Yea, I would not drive it to work acting like that. No way. add some timing at idle. it'll increase the rpm. use your scanner to change it and see what it likes. Sometimes you gotta add alot of idle air. A gto I tuned not long ago wanted double the air that the factory numbers were. I'd set the idle at 850 to begin with. Idle tuning with a drive by wire car is a piece of cake. You have to pay attention to cells in the idle rpm area, higher and lower than your idle rpm...the fueling can not make a huge change from one rpm range to the next. 3-5 numbers at the most. Sometimes less...depends on if it surges or not. Follow the same idea with the timing at idle. You have to under a few things:I did go with the jam cam. I started it up and everything seems good. Idle is really rough at the moment though and I've been chasing my tail trying to get it smoothed out. Increasing the base rpm doesn't seem to do much, it still manages to idle at around 600 on average even though it's set at 1000. Increasing the airflow final minimum tables doesn't seem to help much either. I feel like I'm missing something to help get this sorted out. I've looked at idle cam tuning guides but they have different/more parameters than the Gto and the guides are never specific enough for my ECU.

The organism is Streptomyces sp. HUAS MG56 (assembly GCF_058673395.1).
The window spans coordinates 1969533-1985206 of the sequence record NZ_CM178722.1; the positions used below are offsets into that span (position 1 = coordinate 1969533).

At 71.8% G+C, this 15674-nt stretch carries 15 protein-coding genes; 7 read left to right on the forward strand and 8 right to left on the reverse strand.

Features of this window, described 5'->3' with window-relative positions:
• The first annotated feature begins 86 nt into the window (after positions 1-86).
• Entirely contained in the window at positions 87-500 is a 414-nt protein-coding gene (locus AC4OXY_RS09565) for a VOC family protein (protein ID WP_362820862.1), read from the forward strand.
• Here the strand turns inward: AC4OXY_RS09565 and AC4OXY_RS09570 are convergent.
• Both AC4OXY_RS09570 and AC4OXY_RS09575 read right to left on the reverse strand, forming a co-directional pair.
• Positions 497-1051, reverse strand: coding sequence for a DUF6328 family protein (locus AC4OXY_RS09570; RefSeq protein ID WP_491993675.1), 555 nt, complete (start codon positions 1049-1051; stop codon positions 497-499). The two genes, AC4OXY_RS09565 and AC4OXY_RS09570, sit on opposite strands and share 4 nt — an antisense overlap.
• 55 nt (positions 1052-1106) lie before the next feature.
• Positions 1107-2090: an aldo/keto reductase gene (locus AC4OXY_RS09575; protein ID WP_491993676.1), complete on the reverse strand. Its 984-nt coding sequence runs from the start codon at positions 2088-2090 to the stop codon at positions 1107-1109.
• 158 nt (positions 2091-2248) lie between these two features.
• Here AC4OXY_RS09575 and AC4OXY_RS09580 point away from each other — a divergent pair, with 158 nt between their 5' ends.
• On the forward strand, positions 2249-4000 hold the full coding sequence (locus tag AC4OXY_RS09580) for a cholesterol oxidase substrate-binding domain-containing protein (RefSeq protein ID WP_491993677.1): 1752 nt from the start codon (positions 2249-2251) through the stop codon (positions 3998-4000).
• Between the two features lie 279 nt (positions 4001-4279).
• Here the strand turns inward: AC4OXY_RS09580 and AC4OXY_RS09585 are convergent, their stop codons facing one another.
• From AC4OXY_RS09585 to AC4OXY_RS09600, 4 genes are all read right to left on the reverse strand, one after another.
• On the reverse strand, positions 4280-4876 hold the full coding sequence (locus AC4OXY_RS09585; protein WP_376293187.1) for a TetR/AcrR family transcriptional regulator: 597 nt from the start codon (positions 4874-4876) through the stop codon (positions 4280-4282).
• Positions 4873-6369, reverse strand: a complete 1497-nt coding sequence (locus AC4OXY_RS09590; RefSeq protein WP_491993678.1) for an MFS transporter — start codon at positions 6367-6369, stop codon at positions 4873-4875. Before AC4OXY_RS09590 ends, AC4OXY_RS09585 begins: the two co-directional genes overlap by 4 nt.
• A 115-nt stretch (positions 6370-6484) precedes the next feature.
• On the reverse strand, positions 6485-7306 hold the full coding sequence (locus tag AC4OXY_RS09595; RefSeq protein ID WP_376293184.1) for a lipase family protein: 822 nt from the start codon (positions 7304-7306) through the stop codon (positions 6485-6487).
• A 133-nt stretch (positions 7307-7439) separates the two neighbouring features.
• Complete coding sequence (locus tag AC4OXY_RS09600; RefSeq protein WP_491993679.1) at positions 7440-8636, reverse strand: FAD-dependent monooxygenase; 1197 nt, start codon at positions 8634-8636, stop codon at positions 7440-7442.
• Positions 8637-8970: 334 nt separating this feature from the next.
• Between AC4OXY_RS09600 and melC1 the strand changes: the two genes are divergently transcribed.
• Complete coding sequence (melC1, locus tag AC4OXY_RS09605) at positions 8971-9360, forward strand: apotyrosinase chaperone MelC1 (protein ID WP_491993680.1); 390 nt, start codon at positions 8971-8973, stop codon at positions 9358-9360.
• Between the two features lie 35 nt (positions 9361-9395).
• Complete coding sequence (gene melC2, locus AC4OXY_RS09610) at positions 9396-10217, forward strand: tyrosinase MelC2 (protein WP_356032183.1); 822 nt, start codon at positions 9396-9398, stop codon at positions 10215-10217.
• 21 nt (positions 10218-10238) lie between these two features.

Any tips or useful links? I really want to drive my car to work tomorrow morning and start logging data for the VE table but I'm worried about how it's gonna idle in traffic, not to mention I need to replace my battery so if it happens to stall multiple times then I might be stuck with a dead battery.
-large fuel swings from cell to cell is a no no
-large timing changes from cell to cell is a no no...its really sensitive with timing
-if you have too much timing at idle, you will get a dip in rpm as you stop..if may even stall. So basically if the rpm gets the highest with 25 degree, shoot for about 18 at idle and let teh over/under idle timing correct. its gives you timing leeway to catch a dip in idle....timing reacts faster than air